With the digital release of the movie, I felt it was appropriate to look at the source material and dive back into the Geoff John’s swimming pool of goodness.
Geoff Johns and crew deliver another blockbuster right here. John’s “free reign” with the New 52 has been met with some hostility from fans, but you cannot argue that it hasn’t been exciting. The illustrating is beautifully handled by Tony Daniel who gets an amazing coloring job making this some really fine art. Issues 13 and 14 are a two part story focusing on the League battling with Wonder Woman foe, The Cheetah. It also touches on the Superman Wonder Woman relationship that started at the end of the previous volume and reaffirms why this group likes and respects each other and they will have each other’s backs. The pacing of the story is very well handled and gives all the members a chance to shine.
The bulk of the book, the main event, is Throne of Atlantis: in this order (If you were looking for the regular issues): JL 15, AM 15, JL 16, AM 16, and JL 17. A U. S. naval ship is taken over and its missiles are used to attack Atlantis. King of Atlantis, Orm, the Ocean Master, Aquaman’s half-brother, does not take this strike lightly and initiates an attack against the U.S. north eastern seaboard. Atlantis is a force to be reckoned with to put it lightly.
The Justice League respond and it is quickly learned that the missiles were part of a master plan by someone unknown. Also, Aquaman knows how this attack will go since he helped design the plans when he was the king of Atlantis. Since this is a team book, it is reasonable to expect big action and little characterization but Johns makes sure to put the star of this story, Aquaman, through the motions, as well as have some big action. The Ocean Master gets some surprising depth as Johns does that sympathetic villain trick he loves so much, and Cyborg gets some well-placed personal drama and decisions that is very welcomed as he is such a great character. The trinity gets their moments as well.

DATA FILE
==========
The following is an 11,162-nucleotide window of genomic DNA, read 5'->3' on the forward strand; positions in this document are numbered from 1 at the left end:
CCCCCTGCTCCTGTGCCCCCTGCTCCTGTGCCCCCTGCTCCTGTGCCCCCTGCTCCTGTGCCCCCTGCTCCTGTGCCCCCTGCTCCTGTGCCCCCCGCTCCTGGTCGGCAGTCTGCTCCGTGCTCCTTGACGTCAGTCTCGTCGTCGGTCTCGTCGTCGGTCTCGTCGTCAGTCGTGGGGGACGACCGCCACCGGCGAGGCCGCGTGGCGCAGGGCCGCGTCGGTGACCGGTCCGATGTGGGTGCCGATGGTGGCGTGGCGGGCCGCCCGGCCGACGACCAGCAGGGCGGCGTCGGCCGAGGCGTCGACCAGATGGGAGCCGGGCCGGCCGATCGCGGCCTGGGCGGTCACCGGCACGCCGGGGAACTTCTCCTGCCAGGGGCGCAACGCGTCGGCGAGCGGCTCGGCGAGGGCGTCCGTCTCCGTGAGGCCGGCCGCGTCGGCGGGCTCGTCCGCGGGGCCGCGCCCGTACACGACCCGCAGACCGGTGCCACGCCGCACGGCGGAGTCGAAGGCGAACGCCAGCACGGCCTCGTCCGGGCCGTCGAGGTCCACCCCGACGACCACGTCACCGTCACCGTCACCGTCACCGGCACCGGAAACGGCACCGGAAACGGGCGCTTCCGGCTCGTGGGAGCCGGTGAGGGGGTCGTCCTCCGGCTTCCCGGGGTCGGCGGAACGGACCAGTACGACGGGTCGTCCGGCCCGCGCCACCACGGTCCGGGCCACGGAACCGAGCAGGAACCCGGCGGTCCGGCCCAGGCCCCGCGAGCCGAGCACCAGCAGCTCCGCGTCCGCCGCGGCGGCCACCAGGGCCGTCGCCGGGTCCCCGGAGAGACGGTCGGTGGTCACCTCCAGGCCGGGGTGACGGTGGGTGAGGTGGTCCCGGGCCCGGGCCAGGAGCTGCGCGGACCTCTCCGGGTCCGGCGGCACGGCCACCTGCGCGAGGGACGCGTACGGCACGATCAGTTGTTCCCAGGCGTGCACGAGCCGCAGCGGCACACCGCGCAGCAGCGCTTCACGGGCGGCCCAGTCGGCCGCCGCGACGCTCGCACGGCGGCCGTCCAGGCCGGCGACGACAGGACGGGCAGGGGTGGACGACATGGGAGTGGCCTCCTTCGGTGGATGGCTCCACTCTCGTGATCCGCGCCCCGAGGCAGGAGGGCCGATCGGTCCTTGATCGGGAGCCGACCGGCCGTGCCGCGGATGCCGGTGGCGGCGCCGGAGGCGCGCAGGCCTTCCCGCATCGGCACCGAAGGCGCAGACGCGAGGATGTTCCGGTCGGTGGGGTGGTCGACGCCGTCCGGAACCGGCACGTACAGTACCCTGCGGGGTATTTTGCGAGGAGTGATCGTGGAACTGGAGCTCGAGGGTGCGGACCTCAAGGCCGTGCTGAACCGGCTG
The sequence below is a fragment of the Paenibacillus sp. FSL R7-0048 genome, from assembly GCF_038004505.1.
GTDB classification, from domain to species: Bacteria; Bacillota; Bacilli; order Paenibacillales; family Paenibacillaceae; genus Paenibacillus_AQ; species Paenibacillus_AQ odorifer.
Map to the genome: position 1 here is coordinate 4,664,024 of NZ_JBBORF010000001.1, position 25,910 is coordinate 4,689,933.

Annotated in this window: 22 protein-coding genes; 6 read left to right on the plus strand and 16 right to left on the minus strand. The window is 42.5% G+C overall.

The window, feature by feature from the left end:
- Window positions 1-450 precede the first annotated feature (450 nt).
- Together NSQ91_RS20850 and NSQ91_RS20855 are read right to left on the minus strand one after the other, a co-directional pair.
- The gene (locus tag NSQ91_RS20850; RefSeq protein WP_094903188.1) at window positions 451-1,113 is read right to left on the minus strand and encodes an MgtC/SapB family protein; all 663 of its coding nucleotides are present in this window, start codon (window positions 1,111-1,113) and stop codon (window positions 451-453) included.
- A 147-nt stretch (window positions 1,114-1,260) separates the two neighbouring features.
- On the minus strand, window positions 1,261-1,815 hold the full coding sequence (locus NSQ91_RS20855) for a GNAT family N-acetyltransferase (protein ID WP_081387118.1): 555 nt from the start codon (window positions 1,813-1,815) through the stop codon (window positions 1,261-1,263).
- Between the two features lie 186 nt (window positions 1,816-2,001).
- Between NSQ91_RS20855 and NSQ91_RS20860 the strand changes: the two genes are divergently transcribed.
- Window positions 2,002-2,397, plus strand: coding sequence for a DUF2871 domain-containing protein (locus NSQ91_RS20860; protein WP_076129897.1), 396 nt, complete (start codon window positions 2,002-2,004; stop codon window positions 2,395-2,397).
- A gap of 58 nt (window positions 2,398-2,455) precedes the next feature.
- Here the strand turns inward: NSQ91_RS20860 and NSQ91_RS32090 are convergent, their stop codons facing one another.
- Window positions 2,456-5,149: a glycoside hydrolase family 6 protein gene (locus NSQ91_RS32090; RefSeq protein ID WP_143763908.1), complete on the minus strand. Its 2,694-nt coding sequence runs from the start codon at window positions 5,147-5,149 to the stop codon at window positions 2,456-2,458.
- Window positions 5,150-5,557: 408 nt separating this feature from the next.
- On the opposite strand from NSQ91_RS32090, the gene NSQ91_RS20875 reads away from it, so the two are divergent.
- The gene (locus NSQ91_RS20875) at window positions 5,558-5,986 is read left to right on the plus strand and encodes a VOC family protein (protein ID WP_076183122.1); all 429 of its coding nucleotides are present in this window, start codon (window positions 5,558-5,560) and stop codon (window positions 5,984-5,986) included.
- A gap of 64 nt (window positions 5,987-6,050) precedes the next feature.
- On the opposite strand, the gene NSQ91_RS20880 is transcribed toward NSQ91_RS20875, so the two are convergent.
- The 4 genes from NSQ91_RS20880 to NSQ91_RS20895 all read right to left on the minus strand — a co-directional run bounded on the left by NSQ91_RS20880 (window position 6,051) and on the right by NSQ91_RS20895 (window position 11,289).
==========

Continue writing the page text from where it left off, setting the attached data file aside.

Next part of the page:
Ivan Reis does the Justice League chapters and Paul Pelletier does the Aquaman ones, both men debuting on new assignments, although Reis had been Aquaman’s regular artist so the transition here is seamless. Both artists rock and make this a big movie epic while capturing those character moments with detailed grace. Reis does some of his most impressive two page spreads in this volume, which is saying something.
Check out the review of the DVD movie here on Kastor’s Korner.
JQ gives the story a 8.8/10.